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Converging Toward the Jetsons

Mark DeRoche (Aerofex)
Location: Fire House

The convergence of hardware and software has influenced aircraft design in fundamental ways, enabling previously improbable configurations to take flight. Open-source controllers and six-axis chipsets provide artificial stabilization and functionality that differs from aircraft designed traditionally around stability. This has lead to new types of control systems and the potential for new capabilities. The convergence may finally deliver on the promise of personal aviation; aerial utility at the individual level. Whether receiving packages by drone or traveling across town in an air-taxi, advances in the capabilities of aircraft are a pre-requisite, but not the entirety of the solution.

The addition of a network providing cues about the local aerial environment will provide the third pillar that enables the realization of personal aviation. Safe flight around people, structures, and near the ground requires position precision; however, airflow at low-altitudes are dynamic and highly variable, particularly in urban areas. Imagine rounding the corner of a high-rise and encountering a typical inner-city wind gust without warning without the benefit of the ground for stability. Current maps of surface winds are too coarse and static to provide useful information at this scale.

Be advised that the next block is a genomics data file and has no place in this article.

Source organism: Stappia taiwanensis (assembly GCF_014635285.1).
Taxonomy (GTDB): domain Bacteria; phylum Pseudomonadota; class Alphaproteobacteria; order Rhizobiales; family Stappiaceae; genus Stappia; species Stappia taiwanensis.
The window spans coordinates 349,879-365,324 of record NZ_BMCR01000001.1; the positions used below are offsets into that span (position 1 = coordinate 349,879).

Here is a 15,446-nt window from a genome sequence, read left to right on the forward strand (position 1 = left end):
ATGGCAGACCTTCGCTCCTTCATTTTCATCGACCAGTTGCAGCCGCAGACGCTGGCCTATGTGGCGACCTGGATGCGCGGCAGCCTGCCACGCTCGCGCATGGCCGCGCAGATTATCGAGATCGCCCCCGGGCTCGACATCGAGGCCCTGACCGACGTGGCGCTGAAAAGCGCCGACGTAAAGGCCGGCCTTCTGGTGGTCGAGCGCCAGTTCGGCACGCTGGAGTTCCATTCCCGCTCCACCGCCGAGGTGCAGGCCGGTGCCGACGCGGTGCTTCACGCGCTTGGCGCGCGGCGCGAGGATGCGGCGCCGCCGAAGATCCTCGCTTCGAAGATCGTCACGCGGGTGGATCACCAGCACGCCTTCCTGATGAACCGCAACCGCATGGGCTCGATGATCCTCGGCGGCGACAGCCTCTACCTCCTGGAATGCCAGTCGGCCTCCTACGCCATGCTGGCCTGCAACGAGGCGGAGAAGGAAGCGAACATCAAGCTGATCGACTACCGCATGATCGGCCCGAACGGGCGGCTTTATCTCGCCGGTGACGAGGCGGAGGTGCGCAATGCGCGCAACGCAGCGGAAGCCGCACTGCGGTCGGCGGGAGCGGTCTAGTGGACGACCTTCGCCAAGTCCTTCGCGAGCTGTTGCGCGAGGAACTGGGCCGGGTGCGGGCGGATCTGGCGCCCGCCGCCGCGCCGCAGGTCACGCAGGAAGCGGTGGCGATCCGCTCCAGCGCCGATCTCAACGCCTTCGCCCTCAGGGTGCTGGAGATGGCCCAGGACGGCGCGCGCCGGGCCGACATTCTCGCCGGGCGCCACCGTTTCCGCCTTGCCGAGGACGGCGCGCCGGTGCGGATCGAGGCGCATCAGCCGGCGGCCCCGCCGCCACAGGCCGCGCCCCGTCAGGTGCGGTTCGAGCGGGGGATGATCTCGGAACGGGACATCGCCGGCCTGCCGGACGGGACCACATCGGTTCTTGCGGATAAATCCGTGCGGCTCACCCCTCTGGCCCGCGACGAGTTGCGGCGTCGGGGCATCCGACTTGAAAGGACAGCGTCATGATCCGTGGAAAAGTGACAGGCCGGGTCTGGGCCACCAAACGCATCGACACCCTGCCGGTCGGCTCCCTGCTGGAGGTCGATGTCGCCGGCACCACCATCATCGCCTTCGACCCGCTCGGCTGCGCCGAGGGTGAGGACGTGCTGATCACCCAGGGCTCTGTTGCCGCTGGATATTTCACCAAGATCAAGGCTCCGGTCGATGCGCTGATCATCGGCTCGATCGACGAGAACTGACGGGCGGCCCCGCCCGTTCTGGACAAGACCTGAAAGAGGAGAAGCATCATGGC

The small size and slower speeds of the personal aircraft make them susceptible to wind gusts. Current aircraft stability systems are reactive, but can we make them predictive? We are working on a system for ducted fan craft that does just that. To augment that system, or enable crafts that do not utilize ducted fans, we need to look past the vehicle and toward a network that provides real-time information about the aerial environment at the local level. The network would sense, predict and provide actionable data to the pilot or vehicle about the dynamic environment in which they are navigating. Data would come from conventional meteorological sources, distributed sensors, and the vehicle itself. A virtual representation of airflow could be displayed on the pilot’s headset for anticipatory action, or sent directly to the vehicle to autonomously compensate for impending disturbances with or without the operator’s knowledge.

As these developments in hardware, software, and the power of a network converge on personal aviation, the utility of flight will benefit a much larger portion of society.

Photo of Mark DeRoche

Mark DeRoche


Mark De Roche is the developer and test-pilot of a flying motorcycle, and is the founder and CTO of Aerofex Corp – a technology development firm seeking to democratize flight.
A UCLA grad in aerospace engineering, he has participated in the design and development of numerous advanced spacecraft and experimental aircraft programs. He has been awarded patents and FAA approvals for aviation and propulsion technology. He has been published and has presented at technical conferences, gave a lightning talk at Sci-Foo, and spoke most recently at Nerve’13 at the University of Cambridge, UK.